§ MR. O'DONNELL
asked the Secretary of State for India, Whether his attention has been called to the Report of Mr. Lyall, Financial Commissioner, quoted by the Lieutenant Governor of the Punjab, stating that "there is a growing liking among the natives for rum," and complaining of the insufficiency of the supply; whether the Lieutenant Governor approves of Mr. Lyall's proposal to require licensees to keep a full supply of rum, and to sell it at reasonable prices; and, whether the Home Government has approved of this action of the Lieutenant Governor of the Punjab, and whether it is in keeping with general instructions of the Indian authorities?
THE MARQUESS OF HARTINGTON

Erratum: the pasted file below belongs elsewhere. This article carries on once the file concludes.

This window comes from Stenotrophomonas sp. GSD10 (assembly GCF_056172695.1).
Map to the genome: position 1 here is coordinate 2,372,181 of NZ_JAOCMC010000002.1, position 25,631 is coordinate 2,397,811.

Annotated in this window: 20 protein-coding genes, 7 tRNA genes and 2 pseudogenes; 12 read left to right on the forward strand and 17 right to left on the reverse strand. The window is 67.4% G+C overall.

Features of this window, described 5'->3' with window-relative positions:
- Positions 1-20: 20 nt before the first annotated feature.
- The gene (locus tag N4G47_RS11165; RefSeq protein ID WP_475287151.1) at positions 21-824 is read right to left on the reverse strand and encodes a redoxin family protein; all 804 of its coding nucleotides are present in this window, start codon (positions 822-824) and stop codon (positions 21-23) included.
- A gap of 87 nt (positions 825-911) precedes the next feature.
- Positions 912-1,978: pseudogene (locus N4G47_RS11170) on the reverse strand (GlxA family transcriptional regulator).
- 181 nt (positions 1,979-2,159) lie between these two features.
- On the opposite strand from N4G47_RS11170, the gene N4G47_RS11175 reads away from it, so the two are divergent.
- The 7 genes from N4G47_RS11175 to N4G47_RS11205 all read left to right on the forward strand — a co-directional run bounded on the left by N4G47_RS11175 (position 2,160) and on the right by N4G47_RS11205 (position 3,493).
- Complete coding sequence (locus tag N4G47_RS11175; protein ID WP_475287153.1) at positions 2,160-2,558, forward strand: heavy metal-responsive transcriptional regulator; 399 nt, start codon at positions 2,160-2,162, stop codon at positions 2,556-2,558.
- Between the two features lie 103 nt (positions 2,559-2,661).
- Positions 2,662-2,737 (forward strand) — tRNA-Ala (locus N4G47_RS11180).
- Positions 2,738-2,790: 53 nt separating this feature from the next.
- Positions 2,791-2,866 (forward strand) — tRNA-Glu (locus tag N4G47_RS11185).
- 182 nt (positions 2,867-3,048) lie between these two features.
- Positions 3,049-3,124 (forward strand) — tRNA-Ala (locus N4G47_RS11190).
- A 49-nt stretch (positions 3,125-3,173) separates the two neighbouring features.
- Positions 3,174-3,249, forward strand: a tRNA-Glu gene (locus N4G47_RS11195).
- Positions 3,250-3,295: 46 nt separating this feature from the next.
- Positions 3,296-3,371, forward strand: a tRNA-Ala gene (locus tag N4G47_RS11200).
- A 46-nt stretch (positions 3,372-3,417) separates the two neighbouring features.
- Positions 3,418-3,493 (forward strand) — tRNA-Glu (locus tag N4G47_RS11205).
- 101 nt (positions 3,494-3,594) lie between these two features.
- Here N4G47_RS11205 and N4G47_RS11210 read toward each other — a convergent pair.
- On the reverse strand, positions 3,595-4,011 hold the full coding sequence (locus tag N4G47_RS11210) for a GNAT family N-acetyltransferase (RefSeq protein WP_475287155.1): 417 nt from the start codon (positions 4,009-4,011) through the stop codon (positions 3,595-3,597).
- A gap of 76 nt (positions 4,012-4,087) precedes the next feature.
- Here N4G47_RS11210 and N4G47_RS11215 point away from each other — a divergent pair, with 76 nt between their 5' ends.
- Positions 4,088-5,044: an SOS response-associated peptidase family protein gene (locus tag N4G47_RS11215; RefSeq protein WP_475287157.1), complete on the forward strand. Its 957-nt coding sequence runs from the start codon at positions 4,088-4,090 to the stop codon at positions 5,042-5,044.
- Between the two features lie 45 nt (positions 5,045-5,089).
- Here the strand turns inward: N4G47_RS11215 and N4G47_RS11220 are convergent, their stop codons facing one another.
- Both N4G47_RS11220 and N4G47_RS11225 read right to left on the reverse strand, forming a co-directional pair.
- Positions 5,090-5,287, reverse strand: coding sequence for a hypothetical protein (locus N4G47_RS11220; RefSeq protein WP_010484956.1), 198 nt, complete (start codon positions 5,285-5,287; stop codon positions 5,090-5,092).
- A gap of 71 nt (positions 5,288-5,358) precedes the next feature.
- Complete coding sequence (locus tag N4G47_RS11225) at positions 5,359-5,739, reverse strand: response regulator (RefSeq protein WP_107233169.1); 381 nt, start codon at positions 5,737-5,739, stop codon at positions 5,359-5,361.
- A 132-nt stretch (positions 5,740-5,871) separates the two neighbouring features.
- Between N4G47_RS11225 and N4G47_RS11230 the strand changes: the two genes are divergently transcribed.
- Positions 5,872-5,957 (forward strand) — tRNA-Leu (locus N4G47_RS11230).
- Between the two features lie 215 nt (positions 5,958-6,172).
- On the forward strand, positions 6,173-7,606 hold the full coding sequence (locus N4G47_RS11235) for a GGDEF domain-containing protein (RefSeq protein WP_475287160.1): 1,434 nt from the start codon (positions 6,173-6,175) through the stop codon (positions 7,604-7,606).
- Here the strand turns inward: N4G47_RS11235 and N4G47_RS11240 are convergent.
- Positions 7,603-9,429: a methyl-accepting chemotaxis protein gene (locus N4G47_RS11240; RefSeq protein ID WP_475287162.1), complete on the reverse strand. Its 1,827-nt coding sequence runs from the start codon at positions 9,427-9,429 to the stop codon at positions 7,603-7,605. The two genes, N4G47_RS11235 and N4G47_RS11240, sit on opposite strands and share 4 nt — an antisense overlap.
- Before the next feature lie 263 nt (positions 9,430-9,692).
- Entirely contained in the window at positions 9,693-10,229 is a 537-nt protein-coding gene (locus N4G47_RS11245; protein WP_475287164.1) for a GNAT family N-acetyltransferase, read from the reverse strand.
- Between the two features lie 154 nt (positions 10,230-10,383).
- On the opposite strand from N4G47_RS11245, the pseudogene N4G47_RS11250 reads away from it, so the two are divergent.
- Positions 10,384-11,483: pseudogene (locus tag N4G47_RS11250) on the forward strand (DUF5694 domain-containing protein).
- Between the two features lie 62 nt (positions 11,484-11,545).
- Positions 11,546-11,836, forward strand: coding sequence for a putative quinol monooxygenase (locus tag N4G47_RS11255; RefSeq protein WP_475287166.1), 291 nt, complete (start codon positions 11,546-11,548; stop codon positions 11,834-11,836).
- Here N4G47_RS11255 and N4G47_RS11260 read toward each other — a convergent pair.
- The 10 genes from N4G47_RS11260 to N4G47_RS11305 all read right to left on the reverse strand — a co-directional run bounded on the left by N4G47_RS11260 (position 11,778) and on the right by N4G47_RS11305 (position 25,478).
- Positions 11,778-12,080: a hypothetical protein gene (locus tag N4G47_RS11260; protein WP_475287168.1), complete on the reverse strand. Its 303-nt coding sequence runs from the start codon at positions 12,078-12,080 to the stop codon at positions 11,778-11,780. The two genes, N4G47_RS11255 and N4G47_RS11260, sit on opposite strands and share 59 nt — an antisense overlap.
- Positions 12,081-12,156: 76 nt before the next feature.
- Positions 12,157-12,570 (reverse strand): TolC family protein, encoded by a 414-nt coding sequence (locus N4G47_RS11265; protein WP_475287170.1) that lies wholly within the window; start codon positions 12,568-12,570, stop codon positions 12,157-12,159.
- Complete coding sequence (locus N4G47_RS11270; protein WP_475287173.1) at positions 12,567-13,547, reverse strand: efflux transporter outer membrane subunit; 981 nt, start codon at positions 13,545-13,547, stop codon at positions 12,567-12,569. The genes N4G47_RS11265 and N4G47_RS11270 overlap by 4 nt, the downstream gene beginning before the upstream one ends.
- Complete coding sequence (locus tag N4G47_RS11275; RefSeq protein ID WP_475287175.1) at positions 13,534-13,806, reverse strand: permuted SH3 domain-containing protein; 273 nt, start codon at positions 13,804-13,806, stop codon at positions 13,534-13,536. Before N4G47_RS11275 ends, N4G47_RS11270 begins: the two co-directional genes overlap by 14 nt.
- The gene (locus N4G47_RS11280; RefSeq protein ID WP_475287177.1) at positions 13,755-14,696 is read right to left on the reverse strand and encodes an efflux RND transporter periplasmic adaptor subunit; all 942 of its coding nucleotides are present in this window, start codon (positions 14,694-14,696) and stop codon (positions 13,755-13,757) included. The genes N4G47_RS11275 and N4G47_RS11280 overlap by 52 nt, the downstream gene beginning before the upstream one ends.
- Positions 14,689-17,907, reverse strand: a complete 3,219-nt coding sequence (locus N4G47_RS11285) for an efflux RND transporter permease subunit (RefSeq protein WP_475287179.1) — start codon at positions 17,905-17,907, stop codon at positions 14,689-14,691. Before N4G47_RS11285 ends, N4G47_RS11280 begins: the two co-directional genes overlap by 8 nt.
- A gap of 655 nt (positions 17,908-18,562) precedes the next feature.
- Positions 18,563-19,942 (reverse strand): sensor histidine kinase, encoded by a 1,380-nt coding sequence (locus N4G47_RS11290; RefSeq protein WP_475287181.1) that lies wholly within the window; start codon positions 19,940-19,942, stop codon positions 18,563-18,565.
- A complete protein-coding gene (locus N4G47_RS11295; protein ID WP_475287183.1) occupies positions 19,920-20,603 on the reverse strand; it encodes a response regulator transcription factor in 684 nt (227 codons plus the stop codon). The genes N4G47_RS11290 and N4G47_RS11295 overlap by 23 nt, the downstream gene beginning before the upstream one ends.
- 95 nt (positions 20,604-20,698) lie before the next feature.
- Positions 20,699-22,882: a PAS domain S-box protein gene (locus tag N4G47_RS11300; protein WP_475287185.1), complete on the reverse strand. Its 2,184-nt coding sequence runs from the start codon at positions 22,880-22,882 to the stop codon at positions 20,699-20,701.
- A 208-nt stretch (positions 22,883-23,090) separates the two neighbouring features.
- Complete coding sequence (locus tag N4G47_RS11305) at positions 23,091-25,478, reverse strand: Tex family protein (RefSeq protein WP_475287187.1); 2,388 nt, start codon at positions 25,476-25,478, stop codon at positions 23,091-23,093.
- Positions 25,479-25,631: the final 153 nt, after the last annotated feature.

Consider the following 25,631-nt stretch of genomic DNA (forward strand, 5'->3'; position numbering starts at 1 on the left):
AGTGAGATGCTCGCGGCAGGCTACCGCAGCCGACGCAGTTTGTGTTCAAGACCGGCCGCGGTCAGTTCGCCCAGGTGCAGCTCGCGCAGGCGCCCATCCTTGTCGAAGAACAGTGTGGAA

Sir, in the Report on Excise Administration in the Punjab in 1880–1, Mr. Lyall says—There is a growing liking among Natives for rum, now that its price is not very different from that of Native liquor, and if the trade were allowed to follow its natural course the consumption would expand rapidly, somewhat to the detriment of the revenue derived from country spirits.His proposal—To require all rum contractors to keep a full supply of rum and to sell it at reasonable prices,742 is simply intended to check the practice of those interested in the sale of country spirits—Who frequently buy up the rum licence, not with the view of making a profit by selling rum, but of limiting or preventing its sale,and who, having thus acquired a practical monopoly, "prefer to sell country liquor at a high price, because it gives them the larger profit." This being the case, the Lieutenant Governor is of opinion that the growing taste for rum, "which is, at least, as wholesome as country spirits," should not be discouraged, and approves Mr. Lyall's proposal. It has not been considered necessary to comment in any way on the order of the Lieutenant Governor on a detail entirely connected with local administration.